In the North Suncoast Catholic Schools Conference basketball championship game Feb. 15, Bishop Larkin edged Spring Hill Notre Dame, 31-28. Scoring all of the Bishop Larkin's eight first-quarter points, guard Sean Brylow had a career high 16 points in leading his team to victory.
"Sean pumped up the team, by his scoring, ball handling and hustle," Cougar coach Tony Culver said.
Despite his scoring prowess, Brylow's philosophy is to look first for an open teammate before shooting.
"Good team effort, not individuals, wins games," he said.
In addition to excelling in basketball, Brylow, 14, is an outstanding baseball player. He began playing catch with his father at age 3, joined a team at age 6, and currently is a pitcher, second baseman, and outfielder in the Holiday Little League.
As a pitcher, he once struck out 10 batters in a seven-inning game. He received private lessons from former major leaguer and current Tampa Bay Rays scout Rob Ducey.
"He taught me hitting tips, especially how to hit inside pitches," Brylow said.
An above-average student, he has received a science fair ribbon for three consecutive years. This year's project confirmed that honesty is the best policy in sports. He measured the effects of inserting foreign objects, such as cork, sawdust and rubber balls, inside a baseball bat. His conclusion was that altering the bat had little significance in the distance a ball travels for most ballplayers.
He is the eighth-grade class representative on Student Council.
"Working together accomplishes more than working alone," he said.
"Sean is a good student with a lot of spirit," social studies teacher Elizabeth Mignone said. "He particularly enjoyed our studies of the elective process in Florida, working with others on a group project covering the Florida gubernatorial and senatorial races. He has a good understanding of current affairs and is doing a great job in our study of economics."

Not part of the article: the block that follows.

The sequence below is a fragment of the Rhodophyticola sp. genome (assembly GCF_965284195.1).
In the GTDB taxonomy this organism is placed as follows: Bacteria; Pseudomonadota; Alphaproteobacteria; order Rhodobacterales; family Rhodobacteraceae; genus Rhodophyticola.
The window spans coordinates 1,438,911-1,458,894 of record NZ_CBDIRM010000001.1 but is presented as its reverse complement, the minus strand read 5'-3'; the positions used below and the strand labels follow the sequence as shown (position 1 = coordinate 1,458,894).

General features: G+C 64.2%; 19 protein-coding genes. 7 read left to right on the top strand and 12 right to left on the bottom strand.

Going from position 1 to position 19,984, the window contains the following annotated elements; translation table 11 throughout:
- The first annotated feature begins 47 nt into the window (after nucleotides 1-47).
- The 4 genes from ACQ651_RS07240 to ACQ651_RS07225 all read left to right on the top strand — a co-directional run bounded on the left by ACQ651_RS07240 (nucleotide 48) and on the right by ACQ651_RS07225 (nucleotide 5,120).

In seventh grade, he won an essay contest about how Abraham Lincoln has impacted history.
"President Lincoln's signing of the Emancipation Proclamation in 1863 freed millions of slaves and reaffirmed the Declaration of Independence belief that 'All Men are created equal,' '' Brylow said.
Fifth-grade teacher Paula Jones recalled Brylow's humor and willingness to help.
"Sean came into my room almost every morning and told me a joke," said Jones. "He still brightens my day with his great sense of humor. He also went out of his way frequently to help me rearrange the desks and prepare my classroom."
In Holiday, he rakes the baseball field prior to games to make it more playable.
"I love being around the baseball fields and want to give back to the community any way I can," he said.
"Sean is a very simple, quiet, unassuming student who is a role model for the younger students," said Bishop Larkin principal Sister Regina Ozuzu. "He has represented our school in many sporting seasons with dignity and sportsmanship and will be remembered for his many contributions in helping others."